Foreign Takeovers: No Negative Effects on Employment and Productivity
When foreign companies acquire German firms as part of an acquisition or merger, government representatives and unions often fear production relocation as well as a loss of influence and rising unemployment. The discussion concerning the planned acquisition of the Hochtief Group by a Spanish corporation provides a powerful example of these concerns. Approximately three percent of German firms are in foreign ownership. These companies employ nearly seven percent of all employees in Germany. They are not only larger but also more productive and export orientated than the average domestic firms. Some of these represent newly established firms, but in many cases existing companies were acquired by foreign companies. Preferred targets of foreign takeovers are both highly productive firms as well as relatively unproductive companies. Domestic enterprises with an average productivity level are less frequently targeted. An analysis of the effects of foreign acquisitions indicates that - at least in the short run - no significant effects on employment or productivity can be observed. Consequently neither claims of globalization critics that foreign investors act as "locusts" nor hopes of considerable boosts in productivity are justified. Hence, existing formal and informal restrictions of foreign takeovers are dispensable and even potentially damaging.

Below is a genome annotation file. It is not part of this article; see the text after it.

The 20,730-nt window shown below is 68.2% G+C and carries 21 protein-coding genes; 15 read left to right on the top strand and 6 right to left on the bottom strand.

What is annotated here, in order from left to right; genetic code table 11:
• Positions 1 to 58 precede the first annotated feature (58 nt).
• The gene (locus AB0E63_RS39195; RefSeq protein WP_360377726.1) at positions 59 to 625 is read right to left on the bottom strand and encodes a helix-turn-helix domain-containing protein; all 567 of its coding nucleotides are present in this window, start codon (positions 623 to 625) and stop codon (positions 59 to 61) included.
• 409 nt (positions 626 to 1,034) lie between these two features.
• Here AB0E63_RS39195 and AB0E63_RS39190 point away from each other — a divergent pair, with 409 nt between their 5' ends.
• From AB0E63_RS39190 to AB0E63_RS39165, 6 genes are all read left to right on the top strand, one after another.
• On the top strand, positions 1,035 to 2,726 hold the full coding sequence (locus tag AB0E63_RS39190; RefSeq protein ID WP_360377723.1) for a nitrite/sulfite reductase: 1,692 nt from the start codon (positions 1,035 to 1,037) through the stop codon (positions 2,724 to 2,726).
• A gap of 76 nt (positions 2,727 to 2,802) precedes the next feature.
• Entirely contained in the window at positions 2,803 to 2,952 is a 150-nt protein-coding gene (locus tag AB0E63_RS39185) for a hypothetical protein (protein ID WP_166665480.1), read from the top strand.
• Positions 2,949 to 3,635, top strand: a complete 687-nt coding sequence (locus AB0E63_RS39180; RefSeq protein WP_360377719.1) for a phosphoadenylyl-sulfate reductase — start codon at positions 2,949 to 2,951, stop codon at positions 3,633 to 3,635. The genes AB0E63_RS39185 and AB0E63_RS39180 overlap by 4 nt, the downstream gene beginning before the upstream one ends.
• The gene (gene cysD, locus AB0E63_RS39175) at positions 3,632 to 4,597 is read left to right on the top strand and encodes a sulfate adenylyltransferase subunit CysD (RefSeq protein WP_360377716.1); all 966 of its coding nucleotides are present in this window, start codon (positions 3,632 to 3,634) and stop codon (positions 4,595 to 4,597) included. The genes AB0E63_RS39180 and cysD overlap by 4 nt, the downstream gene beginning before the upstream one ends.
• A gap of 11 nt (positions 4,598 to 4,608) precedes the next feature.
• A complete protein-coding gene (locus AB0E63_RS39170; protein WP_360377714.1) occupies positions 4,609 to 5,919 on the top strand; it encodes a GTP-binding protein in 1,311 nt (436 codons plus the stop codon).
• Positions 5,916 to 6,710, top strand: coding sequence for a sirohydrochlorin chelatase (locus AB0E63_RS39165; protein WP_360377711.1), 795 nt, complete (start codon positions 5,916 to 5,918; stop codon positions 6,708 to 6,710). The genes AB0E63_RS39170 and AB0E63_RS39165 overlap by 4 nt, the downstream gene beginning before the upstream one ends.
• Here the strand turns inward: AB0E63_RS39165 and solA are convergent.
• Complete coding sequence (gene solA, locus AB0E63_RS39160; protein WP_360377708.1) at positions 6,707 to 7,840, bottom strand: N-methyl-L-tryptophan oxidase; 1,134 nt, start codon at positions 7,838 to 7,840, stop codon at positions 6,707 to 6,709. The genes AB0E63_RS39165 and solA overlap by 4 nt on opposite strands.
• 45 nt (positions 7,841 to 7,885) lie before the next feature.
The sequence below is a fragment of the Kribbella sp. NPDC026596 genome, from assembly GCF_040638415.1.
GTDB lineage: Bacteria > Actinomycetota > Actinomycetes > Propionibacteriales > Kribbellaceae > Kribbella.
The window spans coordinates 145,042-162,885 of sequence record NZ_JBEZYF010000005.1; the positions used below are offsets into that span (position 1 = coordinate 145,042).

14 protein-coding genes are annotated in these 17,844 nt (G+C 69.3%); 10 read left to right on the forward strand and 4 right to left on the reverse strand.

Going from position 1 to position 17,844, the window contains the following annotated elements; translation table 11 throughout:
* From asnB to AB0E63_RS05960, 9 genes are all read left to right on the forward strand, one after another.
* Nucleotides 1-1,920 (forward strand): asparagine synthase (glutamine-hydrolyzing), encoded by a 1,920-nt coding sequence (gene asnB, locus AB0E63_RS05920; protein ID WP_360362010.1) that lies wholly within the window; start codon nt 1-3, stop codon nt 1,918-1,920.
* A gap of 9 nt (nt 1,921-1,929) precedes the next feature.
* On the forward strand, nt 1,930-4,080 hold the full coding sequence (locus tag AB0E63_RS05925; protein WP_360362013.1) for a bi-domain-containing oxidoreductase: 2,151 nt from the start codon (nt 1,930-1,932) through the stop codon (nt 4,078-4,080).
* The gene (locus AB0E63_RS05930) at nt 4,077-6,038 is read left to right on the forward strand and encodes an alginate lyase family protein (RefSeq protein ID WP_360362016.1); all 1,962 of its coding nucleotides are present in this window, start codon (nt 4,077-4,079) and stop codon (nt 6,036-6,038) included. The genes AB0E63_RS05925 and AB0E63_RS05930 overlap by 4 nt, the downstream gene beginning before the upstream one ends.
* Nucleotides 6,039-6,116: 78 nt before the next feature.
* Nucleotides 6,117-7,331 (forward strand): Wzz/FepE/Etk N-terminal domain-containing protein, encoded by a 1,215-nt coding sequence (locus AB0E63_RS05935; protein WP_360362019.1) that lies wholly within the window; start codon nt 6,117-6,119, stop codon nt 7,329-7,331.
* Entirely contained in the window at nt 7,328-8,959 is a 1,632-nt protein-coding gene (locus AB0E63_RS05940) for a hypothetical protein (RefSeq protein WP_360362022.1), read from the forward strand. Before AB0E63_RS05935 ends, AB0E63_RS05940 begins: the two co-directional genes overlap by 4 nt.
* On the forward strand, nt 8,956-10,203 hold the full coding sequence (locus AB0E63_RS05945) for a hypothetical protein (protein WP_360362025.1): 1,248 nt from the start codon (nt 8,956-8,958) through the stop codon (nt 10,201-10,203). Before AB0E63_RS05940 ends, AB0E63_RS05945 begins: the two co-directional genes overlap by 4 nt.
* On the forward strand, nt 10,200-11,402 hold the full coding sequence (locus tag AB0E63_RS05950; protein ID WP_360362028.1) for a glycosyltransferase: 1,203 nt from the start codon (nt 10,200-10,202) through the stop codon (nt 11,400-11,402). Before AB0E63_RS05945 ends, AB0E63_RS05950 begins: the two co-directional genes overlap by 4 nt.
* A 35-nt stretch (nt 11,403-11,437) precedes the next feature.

Volume (Year): 6 (2010)
Issue (Month): 32 ()
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